Even if the medium is isotropic (e.g., a spherical pore), $$$\eta$$$ strongly depends on the gradient waveform. For example, one can achieve arbitrary small values of $$$\eta$$$ with fast oscillating gradients, whereas Mitra’s formula corresponds to $$$\eta_{\mathrm{Mitra}}=1/d=1/3$$$ (d=dimensionality). Figure 2 illustrates different gradient profiles with the corresponding value of $$$\alpha=\eta/\eta_{\mathrm{Mitra}}=3\eta$$$. Applying the classical Mitra formula without taking $$$\eta$$$ into account may lead to significant underestimation of surface-to-volume ratios, and thus, overestimation of the typical size of compartments.

3D Gradient Sequence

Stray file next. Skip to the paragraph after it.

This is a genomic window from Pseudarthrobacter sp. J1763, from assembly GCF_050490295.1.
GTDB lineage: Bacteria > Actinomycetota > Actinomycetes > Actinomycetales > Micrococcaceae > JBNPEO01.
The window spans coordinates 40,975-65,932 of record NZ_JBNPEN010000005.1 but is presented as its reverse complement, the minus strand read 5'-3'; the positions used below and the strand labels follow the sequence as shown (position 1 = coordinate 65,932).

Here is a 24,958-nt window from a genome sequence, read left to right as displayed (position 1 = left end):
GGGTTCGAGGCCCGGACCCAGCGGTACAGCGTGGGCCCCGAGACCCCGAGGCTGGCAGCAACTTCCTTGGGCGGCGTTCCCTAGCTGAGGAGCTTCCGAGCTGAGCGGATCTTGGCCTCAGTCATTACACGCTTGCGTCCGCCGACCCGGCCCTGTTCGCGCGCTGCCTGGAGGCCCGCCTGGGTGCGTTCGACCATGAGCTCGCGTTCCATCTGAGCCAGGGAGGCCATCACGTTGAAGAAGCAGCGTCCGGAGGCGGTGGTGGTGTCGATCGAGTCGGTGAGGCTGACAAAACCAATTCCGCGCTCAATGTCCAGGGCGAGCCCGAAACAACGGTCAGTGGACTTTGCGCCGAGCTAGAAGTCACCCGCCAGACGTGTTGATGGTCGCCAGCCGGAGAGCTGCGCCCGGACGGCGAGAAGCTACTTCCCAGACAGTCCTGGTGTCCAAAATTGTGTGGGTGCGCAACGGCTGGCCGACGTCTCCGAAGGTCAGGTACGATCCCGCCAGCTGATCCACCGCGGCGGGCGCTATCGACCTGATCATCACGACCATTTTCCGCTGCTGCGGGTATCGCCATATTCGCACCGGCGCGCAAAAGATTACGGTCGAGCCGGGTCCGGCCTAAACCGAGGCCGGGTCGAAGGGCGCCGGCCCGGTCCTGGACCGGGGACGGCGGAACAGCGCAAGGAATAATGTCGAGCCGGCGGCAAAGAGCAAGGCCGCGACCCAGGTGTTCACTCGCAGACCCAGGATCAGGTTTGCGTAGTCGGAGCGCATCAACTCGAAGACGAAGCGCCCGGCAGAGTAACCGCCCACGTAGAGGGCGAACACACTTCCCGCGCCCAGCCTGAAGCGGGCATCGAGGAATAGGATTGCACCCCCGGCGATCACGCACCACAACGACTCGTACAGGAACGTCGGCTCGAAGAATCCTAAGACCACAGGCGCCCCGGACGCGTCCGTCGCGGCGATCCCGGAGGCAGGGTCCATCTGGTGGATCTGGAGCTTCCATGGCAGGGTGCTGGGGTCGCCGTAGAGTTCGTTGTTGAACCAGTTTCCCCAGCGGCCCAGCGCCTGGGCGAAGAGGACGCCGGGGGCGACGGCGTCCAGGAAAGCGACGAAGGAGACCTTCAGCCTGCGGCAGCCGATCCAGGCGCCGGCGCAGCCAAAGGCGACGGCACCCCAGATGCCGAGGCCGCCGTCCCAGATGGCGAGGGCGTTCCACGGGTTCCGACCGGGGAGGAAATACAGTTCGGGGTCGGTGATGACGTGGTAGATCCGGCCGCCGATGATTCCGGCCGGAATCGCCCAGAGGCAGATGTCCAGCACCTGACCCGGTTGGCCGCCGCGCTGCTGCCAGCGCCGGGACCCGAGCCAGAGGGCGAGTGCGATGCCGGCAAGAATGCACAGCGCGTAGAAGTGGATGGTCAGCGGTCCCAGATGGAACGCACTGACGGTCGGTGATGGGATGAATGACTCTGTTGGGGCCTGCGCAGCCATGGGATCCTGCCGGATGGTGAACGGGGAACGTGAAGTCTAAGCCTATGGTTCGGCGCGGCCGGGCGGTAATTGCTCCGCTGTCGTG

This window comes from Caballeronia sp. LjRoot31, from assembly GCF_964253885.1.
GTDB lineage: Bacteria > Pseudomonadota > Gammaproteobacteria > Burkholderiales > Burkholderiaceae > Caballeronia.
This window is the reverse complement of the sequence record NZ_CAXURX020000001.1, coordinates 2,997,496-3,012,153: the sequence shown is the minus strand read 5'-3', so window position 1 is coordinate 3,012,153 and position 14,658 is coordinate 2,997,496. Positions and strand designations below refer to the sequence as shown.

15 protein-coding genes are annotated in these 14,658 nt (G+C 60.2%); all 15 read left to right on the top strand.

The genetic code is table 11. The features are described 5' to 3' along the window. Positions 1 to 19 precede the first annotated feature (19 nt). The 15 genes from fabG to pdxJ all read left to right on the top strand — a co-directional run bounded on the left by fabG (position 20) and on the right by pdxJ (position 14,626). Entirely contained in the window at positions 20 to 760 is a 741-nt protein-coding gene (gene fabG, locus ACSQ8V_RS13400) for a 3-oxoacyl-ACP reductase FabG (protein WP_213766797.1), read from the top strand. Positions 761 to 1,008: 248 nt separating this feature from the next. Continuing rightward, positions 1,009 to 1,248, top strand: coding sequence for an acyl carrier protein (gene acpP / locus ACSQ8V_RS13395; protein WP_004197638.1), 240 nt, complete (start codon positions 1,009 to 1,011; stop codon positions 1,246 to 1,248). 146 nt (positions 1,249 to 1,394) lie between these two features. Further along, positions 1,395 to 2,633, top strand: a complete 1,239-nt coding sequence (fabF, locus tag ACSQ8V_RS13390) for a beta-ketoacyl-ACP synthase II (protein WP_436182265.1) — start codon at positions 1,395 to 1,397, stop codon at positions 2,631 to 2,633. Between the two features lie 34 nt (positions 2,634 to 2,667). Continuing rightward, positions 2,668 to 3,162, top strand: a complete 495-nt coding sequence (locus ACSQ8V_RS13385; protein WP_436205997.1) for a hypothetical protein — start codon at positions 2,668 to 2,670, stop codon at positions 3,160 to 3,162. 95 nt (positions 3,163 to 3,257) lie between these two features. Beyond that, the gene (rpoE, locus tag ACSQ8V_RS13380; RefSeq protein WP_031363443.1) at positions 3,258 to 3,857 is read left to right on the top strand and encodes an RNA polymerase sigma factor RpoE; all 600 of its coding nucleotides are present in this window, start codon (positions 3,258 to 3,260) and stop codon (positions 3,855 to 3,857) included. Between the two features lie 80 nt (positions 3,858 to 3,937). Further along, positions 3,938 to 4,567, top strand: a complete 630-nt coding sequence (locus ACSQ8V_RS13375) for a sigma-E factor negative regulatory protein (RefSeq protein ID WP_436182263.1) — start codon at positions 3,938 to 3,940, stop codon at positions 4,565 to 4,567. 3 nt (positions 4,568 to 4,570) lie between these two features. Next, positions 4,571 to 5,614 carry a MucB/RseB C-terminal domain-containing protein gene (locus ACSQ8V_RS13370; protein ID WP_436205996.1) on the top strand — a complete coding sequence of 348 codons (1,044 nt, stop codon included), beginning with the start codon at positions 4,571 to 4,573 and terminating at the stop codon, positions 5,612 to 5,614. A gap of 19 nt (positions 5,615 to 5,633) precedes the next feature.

The case of 3D gradients is richer and allows one to design sequences that are insensitive to the mesoscopic anisotropy of the confining pores. This makes the determination of $$$S/V$$$ independent of the orientation of the medium, and thus more precise. This is performed by imposing that the $$$\mathcal{F}^{(3)}$$$ matrix is invariant under any spatial rotation, that is, proportional to the $$$3\times 3$$$ unit matrix $$$I$$$: $$$\mathcal{F}^{(3)}\propto I$$$. This condition ensures that the prefactor $$$\eta$$$ does not depend on the structural matrix $$$\mathcal{W}$$$ and thus on the mesoscopic anisotropy. Interestingly, this condition is not the one realized by usual spherical encoding sequences2, $$$\mathcal{F}^{(2)}\propto I$$$. This finding leads to the design of diffusion sequences that are more robust to anisotropic media.